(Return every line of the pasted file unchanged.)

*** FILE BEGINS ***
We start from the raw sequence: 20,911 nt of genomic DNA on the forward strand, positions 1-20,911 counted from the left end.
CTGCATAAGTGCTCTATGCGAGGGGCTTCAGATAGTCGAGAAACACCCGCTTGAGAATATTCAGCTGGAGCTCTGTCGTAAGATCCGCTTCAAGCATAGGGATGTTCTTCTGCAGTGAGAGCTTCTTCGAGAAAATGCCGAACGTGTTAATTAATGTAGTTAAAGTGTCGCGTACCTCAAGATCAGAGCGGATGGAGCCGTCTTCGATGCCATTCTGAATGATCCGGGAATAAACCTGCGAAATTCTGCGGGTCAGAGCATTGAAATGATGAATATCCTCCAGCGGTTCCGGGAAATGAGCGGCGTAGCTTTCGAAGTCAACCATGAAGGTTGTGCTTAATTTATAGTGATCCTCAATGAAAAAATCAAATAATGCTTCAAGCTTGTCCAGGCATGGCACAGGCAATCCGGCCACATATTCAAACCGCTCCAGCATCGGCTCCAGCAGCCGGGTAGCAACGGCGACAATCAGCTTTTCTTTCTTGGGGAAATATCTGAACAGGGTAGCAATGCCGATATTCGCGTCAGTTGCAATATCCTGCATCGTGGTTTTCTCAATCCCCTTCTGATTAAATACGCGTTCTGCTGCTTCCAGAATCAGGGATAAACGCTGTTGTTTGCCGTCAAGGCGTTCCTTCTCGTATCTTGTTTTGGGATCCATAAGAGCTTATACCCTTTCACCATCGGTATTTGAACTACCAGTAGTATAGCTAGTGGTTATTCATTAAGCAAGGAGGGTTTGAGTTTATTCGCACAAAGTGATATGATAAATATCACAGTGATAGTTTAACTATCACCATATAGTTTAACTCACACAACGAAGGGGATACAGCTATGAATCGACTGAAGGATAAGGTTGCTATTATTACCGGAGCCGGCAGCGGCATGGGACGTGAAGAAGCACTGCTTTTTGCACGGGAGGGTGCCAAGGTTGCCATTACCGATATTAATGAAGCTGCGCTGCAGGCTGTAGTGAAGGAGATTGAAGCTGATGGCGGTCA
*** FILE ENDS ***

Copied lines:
We start from the raw sequence: 20,911 nt of genomic DNA on the forward strand, positions 1-20,911 counted from the left end.
CTGCATAAGTGCTCTATGCGAGGGGCTTCAGATAGTCGAGAAACACCCGCTTGAGAATATTCAGCTGGAGCTCTGTCGTAAGATCCGCTTCAAGCATAGGGATGTTCTTCTGCAGTGAGAGCTTCTTCGAGAAAATGCCGAACGTGTTAATTAATGTAGTTAAAGTGTCGCGTACCTCAAGATCAGAGCGGATGGAGCCGTCTTCGATGCCATTCTGAATGATCCGGGAATAAACCTGCGAAATTCTGCGGGTCAGAGCATTGAAATGATGAATATCCTCCAGCGGTTCCGGGAAATGAGCGGCGTAGCTTTCGAAGTCAACCATGAAGGTTGTGCTTAATTTATAGTGATCCTCAATGAAAAAATCAAATAATGCTTCAAGCTTGTCCAGGCATGGCACAGGCAATCCGGCCACATATTCAAACCGCTCCAGCATCGGCTCCAGCAGCCGGGTAGCAACGGCGACAATCAGCTTTTCTTTCTTGGGGAAATATCTGAACAGGGTAGCAATGCCGATATTCGCGTCAGTTGCAATATCCTGCATCGTGGTTTTCTCAATCCCCTTCTGATTAAATACGCGTTCTGCTGCTTCCAGAATCAGGGATAAACGCTGTTGTTTGCCGTCAAGGCGTTCCTTCTCGTATCTTGTTTTGGGATCCATAAGAGCTTATACCCTTTCACCATCGGTATTTGAACTACCAGTAGTATAGCTAGTGGTTATTCATTAAGCAAGGAGGGTTTGAGTTTATTCGCACAAAGTGATATGATAAATATCACAGTGATAGTTTAACTATCACCATATAGTTTAACTCACACAACGAAGGGGATACAGCTATGAATCGACTGAAGGATAAGGTTGCTATTATTACCGGAGCCGGCAGCGGCATGGGACGTGAAGAAGCACTGCTTTTTGCACGGGAGGGTGCCAAGGTTGCCATTACCGATATTAATGAAGCTGCGCTGCAGGCTGTAGTGAAGGAGATTGAAGCTGATGGCGGTCA